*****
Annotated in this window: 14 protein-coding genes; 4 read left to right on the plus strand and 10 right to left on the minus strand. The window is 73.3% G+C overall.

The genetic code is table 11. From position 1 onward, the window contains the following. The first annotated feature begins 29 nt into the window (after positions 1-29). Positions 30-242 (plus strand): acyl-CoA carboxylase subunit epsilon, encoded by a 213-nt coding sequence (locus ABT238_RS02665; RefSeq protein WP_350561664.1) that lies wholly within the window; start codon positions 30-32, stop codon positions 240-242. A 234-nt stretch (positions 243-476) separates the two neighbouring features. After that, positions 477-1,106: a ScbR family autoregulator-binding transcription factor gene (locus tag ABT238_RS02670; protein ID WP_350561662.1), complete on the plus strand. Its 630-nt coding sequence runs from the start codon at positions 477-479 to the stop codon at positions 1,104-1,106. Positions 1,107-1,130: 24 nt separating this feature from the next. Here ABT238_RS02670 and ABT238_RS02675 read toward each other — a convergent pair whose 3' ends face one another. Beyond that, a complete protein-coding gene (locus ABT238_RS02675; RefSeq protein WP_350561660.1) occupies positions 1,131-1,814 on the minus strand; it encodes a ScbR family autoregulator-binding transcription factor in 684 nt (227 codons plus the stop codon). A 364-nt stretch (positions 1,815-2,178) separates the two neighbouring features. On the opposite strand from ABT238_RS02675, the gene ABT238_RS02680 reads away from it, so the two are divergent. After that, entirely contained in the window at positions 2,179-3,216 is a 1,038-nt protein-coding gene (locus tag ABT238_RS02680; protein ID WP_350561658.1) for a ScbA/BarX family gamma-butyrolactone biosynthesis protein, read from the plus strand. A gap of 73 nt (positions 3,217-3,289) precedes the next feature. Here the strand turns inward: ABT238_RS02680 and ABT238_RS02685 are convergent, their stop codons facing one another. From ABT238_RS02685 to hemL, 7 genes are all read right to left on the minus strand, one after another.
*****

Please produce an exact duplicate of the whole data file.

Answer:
Annotated in this window: 14 protein-coding genes; 4 read left to right on the plus strand and 10 right to left on the minus strand. The window is 73.3% G+C overall.

The genetic code is table 11. From position 1 onward, the window contains the following. The first annotated feature begins 29 nt into the window (after positions 1-29). Positions 30-242 (plus strand): acyl-CoA carboxylase subunit epsilon, encoded by a 213-nt coding sequence (locus ABT238_RS02665; RefSeq protein WP_350561664.1) that lies wholly within the window; start codon positions 30-32, stop codon positions 240-242. A 234-nt stretch (positions 243-476) separates the two neighbouring features. After that, positions 477-1,106: a ScbR family autoregulator-binding transcription factor gene (locus tag ABT238_RS02670; protein ID WP_350561662.1), complete on the plus strand. Its 630-nt coding sequence runs from the start codon at positions 477-479 to the stop codon at positions 1,104-1,106. Positions 1,107-1,130: 24 nt separating this feature from the next. Here ABT238_RS02670 and ABT238_RS02675 read toward each other — a convergent pair whose 3' ends face one another. Beyond that, a complete protein-coding gene (locus ABT238_RS02675; RefSeq protein WP_350561660.1) occupies positions 1,131-1,814 on the minus strand; it encodes a ScbR family autoregulator-binding transcription factor in 684 nt (227 codons plus the stop codon). A 364-nt stretch (positions 1,815-2,178) separates the two neighbouring features. On the opposite strand from ABT238_RS02675, the gene ABT238_RS02680 reads away from it, so the two are divergent. After that, entirely contained in the window at positions 2,179-3,216 is a 1,038-nt protein-coding gene (locus tag ABT238_RS02680; protein ID WP_350561658.1) for a ScbA/BarX family gamma-butyrolactone biosynthesis protein, read from the plus strand. A gap of 73 nt (positions 3,217-3,289) precedes the next feature. Here the strand turns inward: ABT238_RS02680 and ABT238_RS02685 are convergent, their stop codons facing one another. From ABT238_RS02685 to hemL, 7 genes are all read right to left on the minus strand, one after another.